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Author Topic: [Solar System] Keys and Specificity  (Read 5144 times)
Paul T
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Posts: 383


« on: March 28, 2009, 08:02:37 AM »

Just a quick question about Keys:

Some Keys ask you to specify a subject for the Key. For something like the Key of Love, that's pretty obvious. But others are more vague. For example, if you have the Key of the Impostor, it could be read as "I'm really into impersonating others", or it could mean, "my character is pretending to be the Duke of Windsor", in which case the Key will be bought off when the character reveals her real identity.

My question is:

How strictly is it best to hew to the subject specified?

Key of the Impostor seems more fun if you let it apply to many different disguises. But what about:

* Key of the Revolutionary -- against a specific regime, or whoever's in power?

* Key of Curiosity -- the text says "the subject", but should it apply to any actions driven by curiosity, or just those relevant to that subject?

* Key of the Vow -- Can you make many vows, and use the Key to apply to them all, or would you have to buy several copies of the Key?

* Key of the Competitor -- Are you a competitive person in general, or is this about a specific rival? (This one's text specifies to "choose a particular person, social group, culture, or species.)

In my game, a player took the Key of the Rebel, to show him speaking out against his family (he's sort of an angsty teenager sort). I thought it was about his family, but it turns out he thought it means his character is allergic to any kind of strict authority.

This seems like less of a rule issue and more of a "what's more fun" issue. I'm generally inclined to go with whatever the player's interpretation seems to be.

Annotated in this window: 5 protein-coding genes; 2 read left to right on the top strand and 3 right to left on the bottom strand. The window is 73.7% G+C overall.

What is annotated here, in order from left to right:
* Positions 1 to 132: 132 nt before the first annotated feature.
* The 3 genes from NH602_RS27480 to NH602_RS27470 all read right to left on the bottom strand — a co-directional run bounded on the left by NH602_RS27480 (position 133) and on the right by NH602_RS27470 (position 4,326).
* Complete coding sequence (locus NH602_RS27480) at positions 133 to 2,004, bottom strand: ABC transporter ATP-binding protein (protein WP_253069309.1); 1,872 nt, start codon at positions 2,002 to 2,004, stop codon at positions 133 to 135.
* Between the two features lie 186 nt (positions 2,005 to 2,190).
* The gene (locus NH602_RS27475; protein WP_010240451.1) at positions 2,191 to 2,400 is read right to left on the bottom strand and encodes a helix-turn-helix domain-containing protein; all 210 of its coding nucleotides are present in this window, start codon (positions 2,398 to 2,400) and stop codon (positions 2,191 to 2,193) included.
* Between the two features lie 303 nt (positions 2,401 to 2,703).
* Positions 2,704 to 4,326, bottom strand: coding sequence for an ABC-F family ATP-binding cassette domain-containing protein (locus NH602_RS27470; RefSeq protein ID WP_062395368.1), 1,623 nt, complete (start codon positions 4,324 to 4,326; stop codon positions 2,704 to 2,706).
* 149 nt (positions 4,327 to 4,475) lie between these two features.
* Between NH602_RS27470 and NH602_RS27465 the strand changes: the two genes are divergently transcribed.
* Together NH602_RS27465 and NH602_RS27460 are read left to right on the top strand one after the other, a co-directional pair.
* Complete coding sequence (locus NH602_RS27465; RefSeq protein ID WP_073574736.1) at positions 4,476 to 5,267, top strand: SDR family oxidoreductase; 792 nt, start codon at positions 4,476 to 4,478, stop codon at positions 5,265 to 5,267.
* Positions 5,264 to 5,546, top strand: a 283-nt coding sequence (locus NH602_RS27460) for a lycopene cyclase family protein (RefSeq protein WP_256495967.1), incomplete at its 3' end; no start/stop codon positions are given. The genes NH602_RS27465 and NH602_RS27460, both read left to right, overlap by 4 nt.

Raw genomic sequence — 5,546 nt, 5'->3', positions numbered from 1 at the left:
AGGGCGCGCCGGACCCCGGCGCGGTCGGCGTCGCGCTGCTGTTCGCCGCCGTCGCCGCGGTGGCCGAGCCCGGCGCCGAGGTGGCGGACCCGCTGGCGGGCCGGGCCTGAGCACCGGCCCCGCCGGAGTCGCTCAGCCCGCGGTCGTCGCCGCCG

What do you do? What works best?
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oliof
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Harald Wagener - Zurich, Switzerland


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« Reply #1 on: March 28, 2009, 10:29:47 PM »

The question of specificity (is that even a word?) is best left to the aesthetic senses of the group and the peculiarities of the campaign.

In the sense that a key tells us about one thing about the character that is interesting and needs to be tested by situations where the key's core is under pressure in other words, there need to be good ways to have situations where the buy-off situation can lead to buy-off I'd say that keys should be specific; Impostor should apply to one role, Revolutionary be directed against one specific regime or usurper, Curiosity be limited to one subject. Multiple Keys for multiple vows may be better handled as a Key of Faith (in vows in this case).

But it's not that they must be specific for your example with the Key of the Rebel, I'd let it ride for a session or two to see how it goes. It shouldn't break things per se, since the character again needs interaction with authority figures for his key to work. And then you need to have a scene or three where following the leader might (or might not) be in the character's best interest, so he has a chance to buy-off and outgrow is rebellious phase.
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Eero Tuovinen
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« Reply #2 on: March 29, 2009, 11:27:05 AM »

Agreed with Harald. In general I'd say that Keys, unlike Secrets, must not be bought off the shelf - don't just read a Key in a book and accept it into your game on that basis; evaluate yourself (and I mean the whole group here) whether the Key satisfies your goals. This is also the answer to the matter of specificity: the Key should make sense to you in some configuration, and that's the configuration you should use in the game.
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Blogging at Game Design is about Structure.
Publishing Zombie Cinema and Solar System at Arkenstone Publishing.
Paul T
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Posts: 383


« Reply #3 on: March 29, 2009, 11:31:25 AM »

Great answers, thank you!
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